Paul Krampitz’s Working with Wedges Workshop was well attended, with members enthusiastic about learning something new and sharing the process with quilting friends.
Armed with our wedge templates, we learned how to cut our fabric into angled pieces and sew them together to create interesting effects. We started with the basics, creating our own block. Later, Paul showed us some variations such as angle cutting striped fabric and using pieced strips in our blocks.
Paul enjoys the math around working with wedges and the many possibilities that wedges offer for making eye-catching quilts. He gave us lots of personal instruction and assistance, and we headed home from this enjoyable event with new ideas and techniques to explore.
Carola Russell, owner of Carola’s Quilt Shop on B.C.’s Sunshine Coast, gave a presentation at our May meeting. It was all about machine needles, quilting threads, and presser feet, and how choosing them wisely can lead to more successful projects and more enjoyable quilting.
She discussed needle sizes and threads for piecing and machine quilting, and provided answers for why needles may bend and thread may break. Did you know that the thickness of your thread should match the size of the groove in your sewing machine needle?
Along with practical advice was inspiration about creative techniques such as silk ribbon work, beading, and machine applique and information about interesting tools such as the ruler foot and ruler feet templates.
Carola is a big fan of Aurifil threads, made in Italy, light and strong, and now available in a wider range of colours and weights. She brought her travelling shop to the meeting, with lots of Aurifil threads and tempting collections of fabric.
Julie Plotniko, Vancouver Island quilting instructor, gave her presentation called “Popcorn Can Quilts” at our March meeting.
As someone who makes their popcorn on the stove top in an old pressure cooker with a tin pie plate for a lid, I was unfamiliar with popcorn cans. Julie, however, had amassed a collection of popcorn cans over the years as a result of providing snacks to many young people who billeted at her house.
The popcorn cans were often decorative, and she found another use for the empty cans – storing scraps of fabric. Julie stores her scraps by colour, and they are often used for community quilts and quick-and-easy projects.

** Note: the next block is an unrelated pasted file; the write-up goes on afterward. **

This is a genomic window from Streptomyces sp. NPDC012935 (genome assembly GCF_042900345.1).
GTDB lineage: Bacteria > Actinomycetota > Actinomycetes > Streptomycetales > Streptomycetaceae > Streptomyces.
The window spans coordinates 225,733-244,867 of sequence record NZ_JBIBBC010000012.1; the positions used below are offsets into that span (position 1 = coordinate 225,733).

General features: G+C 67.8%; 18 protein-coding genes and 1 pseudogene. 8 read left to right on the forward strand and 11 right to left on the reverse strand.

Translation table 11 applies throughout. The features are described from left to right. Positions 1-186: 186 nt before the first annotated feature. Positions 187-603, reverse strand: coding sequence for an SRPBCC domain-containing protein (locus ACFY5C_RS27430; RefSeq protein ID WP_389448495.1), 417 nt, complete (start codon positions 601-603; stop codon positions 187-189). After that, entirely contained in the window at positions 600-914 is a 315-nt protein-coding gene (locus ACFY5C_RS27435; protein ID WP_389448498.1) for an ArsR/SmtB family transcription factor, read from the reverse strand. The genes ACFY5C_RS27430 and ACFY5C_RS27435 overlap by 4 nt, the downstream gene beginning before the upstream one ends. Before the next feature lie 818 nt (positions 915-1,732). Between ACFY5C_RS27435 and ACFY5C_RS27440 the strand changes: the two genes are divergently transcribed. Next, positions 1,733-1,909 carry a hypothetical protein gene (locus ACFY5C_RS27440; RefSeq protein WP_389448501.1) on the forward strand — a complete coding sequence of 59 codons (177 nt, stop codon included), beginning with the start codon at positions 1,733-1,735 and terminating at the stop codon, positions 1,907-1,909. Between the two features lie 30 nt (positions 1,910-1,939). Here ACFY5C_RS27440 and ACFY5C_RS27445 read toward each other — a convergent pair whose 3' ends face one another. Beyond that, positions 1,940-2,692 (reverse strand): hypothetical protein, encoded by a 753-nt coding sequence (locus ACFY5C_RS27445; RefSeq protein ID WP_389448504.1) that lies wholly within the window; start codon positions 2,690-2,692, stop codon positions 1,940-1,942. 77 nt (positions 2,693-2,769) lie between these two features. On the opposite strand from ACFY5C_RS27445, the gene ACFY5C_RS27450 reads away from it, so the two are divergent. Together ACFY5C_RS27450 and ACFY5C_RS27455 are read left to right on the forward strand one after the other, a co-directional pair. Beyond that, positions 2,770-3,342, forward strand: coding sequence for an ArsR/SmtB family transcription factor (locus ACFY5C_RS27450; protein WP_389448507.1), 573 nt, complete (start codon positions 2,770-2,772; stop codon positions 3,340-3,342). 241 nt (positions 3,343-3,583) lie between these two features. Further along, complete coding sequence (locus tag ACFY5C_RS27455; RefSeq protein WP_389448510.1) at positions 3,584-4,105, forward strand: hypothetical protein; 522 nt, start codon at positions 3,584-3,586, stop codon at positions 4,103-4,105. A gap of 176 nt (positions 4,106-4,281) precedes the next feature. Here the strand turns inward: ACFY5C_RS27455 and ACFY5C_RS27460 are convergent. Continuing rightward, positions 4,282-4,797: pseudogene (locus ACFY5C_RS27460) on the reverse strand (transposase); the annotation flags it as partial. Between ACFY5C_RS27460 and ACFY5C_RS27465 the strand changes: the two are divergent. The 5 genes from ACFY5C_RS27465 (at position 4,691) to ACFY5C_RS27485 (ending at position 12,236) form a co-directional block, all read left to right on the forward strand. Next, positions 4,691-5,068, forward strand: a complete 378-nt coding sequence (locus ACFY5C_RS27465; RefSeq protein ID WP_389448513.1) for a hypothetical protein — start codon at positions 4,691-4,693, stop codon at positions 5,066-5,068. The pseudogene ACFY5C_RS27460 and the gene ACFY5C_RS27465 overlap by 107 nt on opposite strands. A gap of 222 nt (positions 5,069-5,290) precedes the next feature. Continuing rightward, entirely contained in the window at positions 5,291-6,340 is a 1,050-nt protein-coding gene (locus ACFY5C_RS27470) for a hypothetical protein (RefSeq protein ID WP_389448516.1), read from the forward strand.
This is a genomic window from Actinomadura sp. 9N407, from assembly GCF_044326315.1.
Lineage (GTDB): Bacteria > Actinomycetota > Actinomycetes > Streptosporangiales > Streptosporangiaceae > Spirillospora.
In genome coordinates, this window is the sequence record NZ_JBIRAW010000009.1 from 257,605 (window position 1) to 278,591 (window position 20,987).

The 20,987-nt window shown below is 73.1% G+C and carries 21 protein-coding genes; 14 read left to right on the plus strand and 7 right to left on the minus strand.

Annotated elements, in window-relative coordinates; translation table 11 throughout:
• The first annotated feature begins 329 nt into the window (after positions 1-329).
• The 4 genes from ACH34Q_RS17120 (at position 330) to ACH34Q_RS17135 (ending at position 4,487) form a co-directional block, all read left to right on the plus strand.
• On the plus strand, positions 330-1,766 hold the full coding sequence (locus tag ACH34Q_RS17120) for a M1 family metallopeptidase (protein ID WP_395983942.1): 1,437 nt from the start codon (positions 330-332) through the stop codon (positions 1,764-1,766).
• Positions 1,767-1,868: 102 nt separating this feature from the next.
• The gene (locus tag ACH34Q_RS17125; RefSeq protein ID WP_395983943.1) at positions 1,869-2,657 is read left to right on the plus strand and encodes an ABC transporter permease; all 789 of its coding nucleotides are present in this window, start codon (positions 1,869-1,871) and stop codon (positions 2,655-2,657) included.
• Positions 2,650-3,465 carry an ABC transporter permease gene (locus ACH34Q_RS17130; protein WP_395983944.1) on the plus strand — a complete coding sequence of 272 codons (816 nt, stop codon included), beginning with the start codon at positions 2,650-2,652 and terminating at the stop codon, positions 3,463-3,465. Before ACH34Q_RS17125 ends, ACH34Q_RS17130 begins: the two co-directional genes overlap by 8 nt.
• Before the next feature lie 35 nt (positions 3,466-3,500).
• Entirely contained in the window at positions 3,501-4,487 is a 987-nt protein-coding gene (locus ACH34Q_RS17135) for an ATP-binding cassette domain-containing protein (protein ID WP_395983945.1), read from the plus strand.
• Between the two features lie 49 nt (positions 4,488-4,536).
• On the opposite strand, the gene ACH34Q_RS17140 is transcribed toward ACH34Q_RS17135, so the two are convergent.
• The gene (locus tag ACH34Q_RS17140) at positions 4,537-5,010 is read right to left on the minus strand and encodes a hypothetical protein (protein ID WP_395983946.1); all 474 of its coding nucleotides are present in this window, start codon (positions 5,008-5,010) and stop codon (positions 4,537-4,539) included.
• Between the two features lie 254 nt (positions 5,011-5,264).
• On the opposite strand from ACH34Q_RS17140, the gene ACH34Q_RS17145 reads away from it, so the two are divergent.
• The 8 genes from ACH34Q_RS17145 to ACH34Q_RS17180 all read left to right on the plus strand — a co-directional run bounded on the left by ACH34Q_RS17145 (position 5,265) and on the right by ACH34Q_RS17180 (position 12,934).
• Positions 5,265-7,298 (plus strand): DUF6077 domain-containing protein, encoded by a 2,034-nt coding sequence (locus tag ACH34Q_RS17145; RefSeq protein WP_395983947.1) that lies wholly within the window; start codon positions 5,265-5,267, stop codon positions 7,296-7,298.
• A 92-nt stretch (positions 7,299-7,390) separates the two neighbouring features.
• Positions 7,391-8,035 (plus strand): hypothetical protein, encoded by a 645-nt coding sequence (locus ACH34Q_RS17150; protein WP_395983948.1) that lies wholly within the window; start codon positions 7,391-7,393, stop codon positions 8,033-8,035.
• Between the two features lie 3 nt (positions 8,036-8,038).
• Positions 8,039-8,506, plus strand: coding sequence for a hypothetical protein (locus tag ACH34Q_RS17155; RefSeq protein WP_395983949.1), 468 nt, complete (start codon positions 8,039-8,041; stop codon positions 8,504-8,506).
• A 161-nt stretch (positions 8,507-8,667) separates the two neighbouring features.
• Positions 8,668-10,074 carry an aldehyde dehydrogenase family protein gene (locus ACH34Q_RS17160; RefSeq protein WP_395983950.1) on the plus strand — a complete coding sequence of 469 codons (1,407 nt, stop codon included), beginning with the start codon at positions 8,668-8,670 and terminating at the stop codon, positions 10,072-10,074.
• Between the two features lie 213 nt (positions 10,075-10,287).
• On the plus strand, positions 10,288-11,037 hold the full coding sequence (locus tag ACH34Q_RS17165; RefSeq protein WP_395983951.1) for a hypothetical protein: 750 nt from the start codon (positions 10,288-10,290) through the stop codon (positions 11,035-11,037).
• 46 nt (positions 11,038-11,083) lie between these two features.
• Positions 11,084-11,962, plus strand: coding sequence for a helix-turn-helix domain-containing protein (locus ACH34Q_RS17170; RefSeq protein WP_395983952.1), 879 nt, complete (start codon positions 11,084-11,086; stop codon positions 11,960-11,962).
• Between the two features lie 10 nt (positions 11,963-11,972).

Julie’s presentation was full of ideas, tips and techniques for turning scraps into interesting quilts.
These are some of Julie’s quilts made with patterns suitable for scrappy projects – Chinese coins, four-patches, half-square triangles, log cabins, and other designs.
Julie’s favourite quilt with fabric from six decades
Members met at the church hall on March 8 to make community quilts. We cut, pieced, sandwiched and quilted, while swapping stories and sewing tips, truly testing our multi-tasking skills.
Several of the projects were slab block quilts for Canada’s Big Quilt Bee initiated by the Canadian Quilters’ Association to mark Canada’s 150th birthday this year. The slab block quilts were fun to work with – so many different fabrics and colours coming together into playful, interesting layouts. They will be given to Ronald McDonald Houses which provide accommodation for seriously ill children and their families when they must be away from home for their child’s major treatment.
Linda’s homemade soup was delicious, Les’s “long table” setup worked really well, and the beverage service to workstations was excellent.
Machine quilting with wavy lines seemed to catch on with several members, and spread – well, like a wave – through the hall.
Diane sends us this message from Chula Vista, California.
“Just sending photos of some outdoor quilting I’ve been working on. Two lazy days work produced 4 qayg (quilt as you go) quilt squares. Looking forward to going to Rosie’s Quilt Shop next week in San Diego. I met another quilter in the park who belongs to Willow Woods Quilt Guild. She said the place is amazing.”